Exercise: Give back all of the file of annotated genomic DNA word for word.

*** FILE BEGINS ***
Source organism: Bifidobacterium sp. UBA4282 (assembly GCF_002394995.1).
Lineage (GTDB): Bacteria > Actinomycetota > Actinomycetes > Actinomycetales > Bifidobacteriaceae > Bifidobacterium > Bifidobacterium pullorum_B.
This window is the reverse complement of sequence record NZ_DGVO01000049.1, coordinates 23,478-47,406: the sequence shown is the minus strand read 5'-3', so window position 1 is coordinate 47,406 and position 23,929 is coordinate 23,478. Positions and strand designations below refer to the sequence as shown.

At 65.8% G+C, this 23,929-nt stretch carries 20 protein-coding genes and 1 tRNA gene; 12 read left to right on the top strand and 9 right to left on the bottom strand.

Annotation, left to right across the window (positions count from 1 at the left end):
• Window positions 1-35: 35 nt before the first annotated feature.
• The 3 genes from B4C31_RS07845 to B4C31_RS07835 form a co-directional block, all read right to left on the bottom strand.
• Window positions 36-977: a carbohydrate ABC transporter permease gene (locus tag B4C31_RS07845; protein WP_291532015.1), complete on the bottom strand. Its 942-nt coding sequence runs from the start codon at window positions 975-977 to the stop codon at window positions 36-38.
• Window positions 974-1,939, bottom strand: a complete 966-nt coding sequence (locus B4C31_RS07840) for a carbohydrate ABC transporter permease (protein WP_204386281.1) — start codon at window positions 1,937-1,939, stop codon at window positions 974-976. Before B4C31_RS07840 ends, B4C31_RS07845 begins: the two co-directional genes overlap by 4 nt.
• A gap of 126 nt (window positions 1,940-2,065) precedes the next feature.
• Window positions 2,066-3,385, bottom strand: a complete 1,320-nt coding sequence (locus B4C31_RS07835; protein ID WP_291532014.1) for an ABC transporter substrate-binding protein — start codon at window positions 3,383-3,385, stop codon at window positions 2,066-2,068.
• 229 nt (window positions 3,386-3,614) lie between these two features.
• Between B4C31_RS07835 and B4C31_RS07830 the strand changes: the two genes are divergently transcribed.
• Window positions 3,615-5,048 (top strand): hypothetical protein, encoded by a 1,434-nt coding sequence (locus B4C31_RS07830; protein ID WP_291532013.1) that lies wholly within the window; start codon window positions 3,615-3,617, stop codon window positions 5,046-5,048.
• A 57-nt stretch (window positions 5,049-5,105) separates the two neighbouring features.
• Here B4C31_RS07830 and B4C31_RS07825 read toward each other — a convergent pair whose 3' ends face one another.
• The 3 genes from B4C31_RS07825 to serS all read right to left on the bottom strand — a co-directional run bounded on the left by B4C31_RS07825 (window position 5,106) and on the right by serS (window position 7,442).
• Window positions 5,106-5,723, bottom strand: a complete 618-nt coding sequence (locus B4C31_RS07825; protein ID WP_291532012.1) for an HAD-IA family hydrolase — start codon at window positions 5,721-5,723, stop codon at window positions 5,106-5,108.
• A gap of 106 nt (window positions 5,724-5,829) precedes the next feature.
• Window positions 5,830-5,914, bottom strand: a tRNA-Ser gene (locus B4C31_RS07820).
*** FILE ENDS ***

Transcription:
Source organism: Bifidobacterium sp. UBA4282 (assembly GCF_002394995.1).
Lineage (GTDB): Bacteria > Actinomycetota > Actinomycetes > Actinomycetales > Bifidobacteriaceae > Bifidobacterium > Bifidobacterium pullorum_B.
This window is the reverse complement of sequence record NZ_DGVO01000049.1, coordinates 23,478-47,406: the sequence shown is the minus strand read 5'-3', so window position 1 is coordinate 47,406 and position 23,929 is coordinate 23,478. Positions and strand designations below refer to the sequence as shown.

At 65.8% G+C, this 23,929-nt stretch carries 20 protein-coding genes and 1 tRNA gene; 12 read left to right on the top strand and 9 right to left on the bottom strand.

Annotation, left to right across the window (positions count from 1 at the left end):
• Window positions 1-35: 35 nt before the first annotated feature.
• The 3 genes from B4C31_RS07845 to B4C31_RS07835 form a co-directional block, all read right to left on the bottom strand.
• Window positions 36-977: a carbohydrate ABC transporter permease gene (locus tag B4C31_RS07845; protein WP_291532015.1), complete on the bottom strand. Its 942-nt coding sequence runs from the start codon at window positions 975-977 to the stop codon at window positions 36-38.
• Window positions 974-1,939, bottom strand: a complete 966-nt coding sequence (locus B4C31_RS07840) for a carbohydrate ABC transporter permease (protein WP_204386281.1) — start codon at window positions 1,937-1,939, stop codon at window positions 974-976. Before B4C31_RS07840 ends, B4C31_RS07845 begins: the two co-directional genes overlap by 4 nt.
• A gap of 126 nt (window positions 1,940-2,065) precedes the next feature.
• Window positions 2,066-3,385, bottom strand: a complete 1,320-nt coding sequence (locus B4C31_RS07835; protein ID WP_291532014.1) for an ABC transporter substrate-binding protein — start codon at window positions 3,383-3,385, stop codon at window positions 2,066-2,068.
• 229 nt (window positions 3,386-3,614) lie between these two features.
• Between B4C31_RS07835 and B4C31_RS07830 the strand changes: the two genes are divergently transcribed.
• Window positions 3,615-5,048 (top strand): hypothetical protein, encoded by a 1,434-nt coding sequence (locus B4C31_RS07830; protein ID WP_291532013.1) that lies wholly within the window; start codon window positions 3,615-3,617, stop codon window positions 5,046-5,048.
• A 57-nt stretch (window positions 5,049-5,105) separates the two neighbouring features.
• Here B4C31_RS07830 and B4C31_RS07825 read toward each other — a convergent pair whose 3' ends face one another.
• The 3 genes from B4C31_RS07825 to serS all read right to left on the bottom strand — a co-directional run bounded on the left by B4C31_RS07825 (window position 5,106) and on the right by serS (window position 7,442).
• Window positions 5,106-5,723, bottom strand: a complete 618-nt coding sequence (locus B4C31_RS07825; protein ID WP_291532012.1) for an HAD-IA family hydrolase — start codon at window positions 5,721-5,723, stop codon at window positions 5,106-5,108.
• A gap of 106 nt (window positions 5,724-5,829) precedes the next feature.
• Window positions 5,830-5,914, bottom strand: a tRNA-Ser gene (locus B4C31_RS07820).